Using UpdatePanels inside a Repeater

Sometimes you might find it necessary to place an UpdatePanel control inside the ItemTemplate of a Repeater or other databound control. Normally you would probably just put the UpdatePanel outside of the repeater, but this can cause other problems. First of all, it makes the size of the update much larger. Secondly, I ran into a situation where I was using the curvyCorners system for rounding the corners of DIVs that were inside my ItemTemplate.

First of all, it was problematic to run the javascript to round the corners again after the AJAX was done. You can do it using the ScriptManager.RegisterStartupScript method, so long as you place the recommended script code directly in the script block, and don’t use the window.onload event. However, I found that it is VERY slow since it is running on several DIVs.

Therefore, I decided to use individual UpdatePanel controls inside each DIV that update just the data that needs updating. The problem I encountered is that I couldn’t reference Container.DataItem for my data-binding inside the UpdatePanel like I could when it wasn’t there.

The workaround I found was to use type-casting, and instead reference CType(Container, IDataItemContainer).DataItem. This fixed the problem without any side effects, at least so far. Each update panel is independently updated, and the rounded corners stay intact on my DIVs.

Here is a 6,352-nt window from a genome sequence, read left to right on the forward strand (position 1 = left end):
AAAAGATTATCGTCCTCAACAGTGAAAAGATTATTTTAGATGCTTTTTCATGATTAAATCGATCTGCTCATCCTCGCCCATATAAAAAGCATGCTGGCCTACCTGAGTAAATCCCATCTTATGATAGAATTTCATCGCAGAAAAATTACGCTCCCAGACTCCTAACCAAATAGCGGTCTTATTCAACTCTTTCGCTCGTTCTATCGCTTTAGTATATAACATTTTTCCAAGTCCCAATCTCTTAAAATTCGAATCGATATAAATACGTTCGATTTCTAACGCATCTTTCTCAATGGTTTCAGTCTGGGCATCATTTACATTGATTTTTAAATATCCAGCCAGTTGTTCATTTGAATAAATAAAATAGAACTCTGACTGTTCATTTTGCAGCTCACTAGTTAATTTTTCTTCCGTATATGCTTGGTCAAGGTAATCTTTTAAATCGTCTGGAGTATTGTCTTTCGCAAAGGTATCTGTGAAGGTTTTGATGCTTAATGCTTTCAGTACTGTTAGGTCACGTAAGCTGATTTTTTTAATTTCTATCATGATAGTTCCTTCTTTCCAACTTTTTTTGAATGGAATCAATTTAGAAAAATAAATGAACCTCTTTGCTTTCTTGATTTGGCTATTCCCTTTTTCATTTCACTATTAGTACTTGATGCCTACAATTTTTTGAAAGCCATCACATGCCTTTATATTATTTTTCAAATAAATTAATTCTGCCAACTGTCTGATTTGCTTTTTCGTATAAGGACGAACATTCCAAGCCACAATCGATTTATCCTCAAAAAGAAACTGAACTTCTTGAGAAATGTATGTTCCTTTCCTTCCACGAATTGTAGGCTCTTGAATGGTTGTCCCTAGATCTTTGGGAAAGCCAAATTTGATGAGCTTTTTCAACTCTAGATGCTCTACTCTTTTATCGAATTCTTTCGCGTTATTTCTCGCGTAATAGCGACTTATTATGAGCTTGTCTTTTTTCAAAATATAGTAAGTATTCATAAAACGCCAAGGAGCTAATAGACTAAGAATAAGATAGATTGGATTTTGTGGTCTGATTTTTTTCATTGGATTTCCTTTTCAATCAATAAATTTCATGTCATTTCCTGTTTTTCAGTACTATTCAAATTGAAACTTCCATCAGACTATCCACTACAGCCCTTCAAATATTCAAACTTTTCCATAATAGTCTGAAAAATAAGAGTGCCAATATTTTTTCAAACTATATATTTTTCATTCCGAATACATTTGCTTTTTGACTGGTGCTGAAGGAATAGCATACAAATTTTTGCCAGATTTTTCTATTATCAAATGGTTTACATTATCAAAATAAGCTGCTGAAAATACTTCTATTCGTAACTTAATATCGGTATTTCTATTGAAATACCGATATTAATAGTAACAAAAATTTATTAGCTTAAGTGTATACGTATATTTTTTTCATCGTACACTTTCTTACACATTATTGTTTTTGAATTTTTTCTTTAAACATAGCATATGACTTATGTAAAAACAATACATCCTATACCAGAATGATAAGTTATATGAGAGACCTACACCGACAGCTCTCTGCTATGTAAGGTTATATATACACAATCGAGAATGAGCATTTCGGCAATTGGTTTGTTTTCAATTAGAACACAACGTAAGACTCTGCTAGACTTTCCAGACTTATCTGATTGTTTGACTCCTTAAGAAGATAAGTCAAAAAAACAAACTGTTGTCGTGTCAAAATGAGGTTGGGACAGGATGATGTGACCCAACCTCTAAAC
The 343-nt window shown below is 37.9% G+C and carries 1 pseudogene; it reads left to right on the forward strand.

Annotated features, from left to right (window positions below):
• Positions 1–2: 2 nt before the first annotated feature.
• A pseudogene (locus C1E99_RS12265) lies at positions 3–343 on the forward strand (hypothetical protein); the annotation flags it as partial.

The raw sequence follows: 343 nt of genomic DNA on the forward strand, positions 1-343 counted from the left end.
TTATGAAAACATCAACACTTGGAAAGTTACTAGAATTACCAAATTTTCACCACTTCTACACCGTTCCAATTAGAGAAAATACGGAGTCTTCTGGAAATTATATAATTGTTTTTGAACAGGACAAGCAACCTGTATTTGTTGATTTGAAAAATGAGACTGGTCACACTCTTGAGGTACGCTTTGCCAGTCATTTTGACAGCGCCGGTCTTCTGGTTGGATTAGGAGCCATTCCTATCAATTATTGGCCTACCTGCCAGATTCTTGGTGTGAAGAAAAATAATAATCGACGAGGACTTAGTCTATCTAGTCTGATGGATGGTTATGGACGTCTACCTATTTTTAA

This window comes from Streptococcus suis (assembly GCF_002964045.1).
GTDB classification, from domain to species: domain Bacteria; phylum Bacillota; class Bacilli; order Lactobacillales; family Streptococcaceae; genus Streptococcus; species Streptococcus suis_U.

Note that I didn’t have any problems using the Eval method, just DataBinder.GetPropertyValue and other DataBinder methods that require that you pass the DataItem as a parameter.

Using Transactions With DataSets

One of the major shortcomings of the ADO.NET dataset system, in my opinion, is the lack of support for transactions. In .NET 2.0 this situation was somewhat addressed by the addition of the System.Transactions namespace. However, this namespace has two flaws when it comes to using it with a DataSet. First, if you open more than one database connection within the same TransactionScope, it will use the Distributed Transaction Coordinator (MSDTC) instead of more efficient and configuration free database transactions. Second, if you require backwards compatibility with SQL 2000, it will ALWAYS use the MSDTC even if you open just a single database connection. The first issue can be addressed by opening the connection in advance and passing it to each TableAdapter that you use. Note that you’ll need to change the Connection property on the TableAdapter from Friend (internal) to Public in the DataSet designer if the DataSet is in a DLL.

The second issue is a bit trickier to solve. In this case, you also need to open a single database connection as before, but then use an old fashioned SqlTransaction instead of the System.Transactions namespace. Then both the SqlConnection and SqlTransaction need to be set on each TableAdapter. This can be done by adding a special helper function to the partial class for the TableAdapter, as shown below.

Namespace DataSetTableAdapters

Partial Class TableAdapter

Public Sub SetConnection(ByVal cn As SqlConnection, trans As SqlTransaction)
Connection = cn
For Each cmd As SqlCommand In Me.CommandCollection
cmd.Transaction = trans
Adapter.UpdateCommand.Transaction = trans
Adapter.InsertCommand.Transaction = trans
Adapter.DeleteCommand.Transaction = trans
End Sub

End Class

End Namespace